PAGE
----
They were no empty words of poetical flourish that Jesus uttered when he said '1 am the light of the world'. He spoke the truth - absolute and unmixed. There is no light apart from him, in either individual or national relations. It is the individual bearing that most concerns us at present.
What is life without him? A fevered dream, a bootless activity, having promise and incentive at its beginning, but gradually settling to a doleful vacuity at its end - a paleful gloom, as with spent power, we draw near to the grave in the clear perception that, without God, all is vanity and vexation of spirit.
Introduce Christ and see how changed the scene. The love of Christ constrains; the obedience of Christ subdues and ennobles; the hope of Christ brightens, and imparts an interest to life we never knew before. We live no longer to ourselves; we yield no longer to ourselves; we surrender no longer to the gloom of a headless universe and an uncertain future. We open our hearts to God in faith and reconciliation, through Christ who died for us; we confide in his direction though unseen; we walk through the darkness in joyful trust and anticipation of the promised day when God will wipe away every tear and remove every curse.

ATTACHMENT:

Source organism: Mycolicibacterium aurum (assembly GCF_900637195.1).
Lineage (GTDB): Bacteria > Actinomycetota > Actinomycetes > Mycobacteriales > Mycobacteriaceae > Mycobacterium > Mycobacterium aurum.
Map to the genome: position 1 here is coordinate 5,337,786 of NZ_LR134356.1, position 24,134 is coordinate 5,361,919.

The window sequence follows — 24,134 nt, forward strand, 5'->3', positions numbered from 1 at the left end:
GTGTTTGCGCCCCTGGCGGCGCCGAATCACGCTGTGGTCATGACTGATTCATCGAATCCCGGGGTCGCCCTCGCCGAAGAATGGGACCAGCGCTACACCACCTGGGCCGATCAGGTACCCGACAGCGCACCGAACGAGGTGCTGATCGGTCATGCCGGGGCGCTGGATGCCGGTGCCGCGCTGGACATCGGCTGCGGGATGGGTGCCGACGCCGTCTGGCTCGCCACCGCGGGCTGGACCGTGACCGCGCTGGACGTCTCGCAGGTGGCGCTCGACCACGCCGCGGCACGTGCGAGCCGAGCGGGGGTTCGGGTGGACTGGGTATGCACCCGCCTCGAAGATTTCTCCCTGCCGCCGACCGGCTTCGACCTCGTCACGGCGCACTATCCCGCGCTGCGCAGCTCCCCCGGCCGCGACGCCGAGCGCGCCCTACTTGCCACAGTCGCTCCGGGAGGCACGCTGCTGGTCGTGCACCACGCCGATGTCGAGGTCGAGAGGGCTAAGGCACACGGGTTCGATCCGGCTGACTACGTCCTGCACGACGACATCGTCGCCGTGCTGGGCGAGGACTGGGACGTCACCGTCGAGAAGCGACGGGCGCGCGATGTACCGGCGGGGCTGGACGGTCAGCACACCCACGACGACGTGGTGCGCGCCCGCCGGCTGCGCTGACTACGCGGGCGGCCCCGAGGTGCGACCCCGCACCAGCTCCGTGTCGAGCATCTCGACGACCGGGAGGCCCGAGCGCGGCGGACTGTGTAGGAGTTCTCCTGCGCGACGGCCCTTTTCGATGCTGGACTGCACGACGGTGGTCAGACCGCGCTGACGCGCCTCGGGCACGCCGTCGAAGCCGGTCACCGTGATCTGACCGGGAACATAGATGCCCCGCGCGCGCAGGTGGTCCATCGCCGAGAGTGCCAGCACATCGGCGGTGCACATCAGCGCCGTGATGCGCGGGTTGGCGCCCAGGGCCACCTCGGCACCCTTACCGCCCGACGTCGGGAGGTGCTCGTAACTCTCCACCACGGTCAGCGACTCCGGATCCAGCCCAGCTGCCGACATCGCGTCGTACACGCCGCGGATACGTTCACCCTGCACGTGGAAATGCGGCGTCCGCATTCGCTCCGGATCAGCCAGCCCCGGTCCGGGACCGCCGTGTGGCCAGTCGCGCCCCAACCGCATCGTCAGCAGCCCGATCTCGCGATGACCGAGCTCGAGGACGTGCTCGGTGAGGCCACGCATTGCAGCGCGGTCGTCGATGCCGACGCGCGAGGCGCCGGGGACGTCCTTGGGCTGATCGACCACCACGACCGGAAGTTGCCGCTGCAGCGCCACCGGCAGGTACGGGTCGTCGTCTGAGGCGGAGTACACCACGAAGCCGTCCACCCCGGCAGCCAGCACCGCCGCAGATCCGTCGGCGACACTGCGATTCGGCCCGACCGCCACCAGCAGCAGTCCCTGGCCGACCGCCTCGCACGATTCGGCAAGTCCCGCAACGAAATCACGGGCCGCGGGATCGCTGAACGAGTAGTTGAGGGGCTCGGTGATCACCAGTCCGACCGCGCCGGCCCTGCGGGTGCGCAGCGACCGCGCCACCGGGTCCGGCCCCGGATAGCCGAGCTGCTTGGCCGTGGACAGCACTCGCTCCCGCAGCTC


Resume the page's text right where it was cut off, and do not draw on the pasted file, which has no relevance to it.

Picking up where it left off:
Letting Christ dwell in our hearts by faith, our darkness is dispelled, our coldness ended, our waywardness corrected, our loves purified, our whole life cleansed and redeemed from the ultimate corruption and abortiveness of mere natural power.
Bro Roberts - Without God, All is Vanity and Vexation of Spirit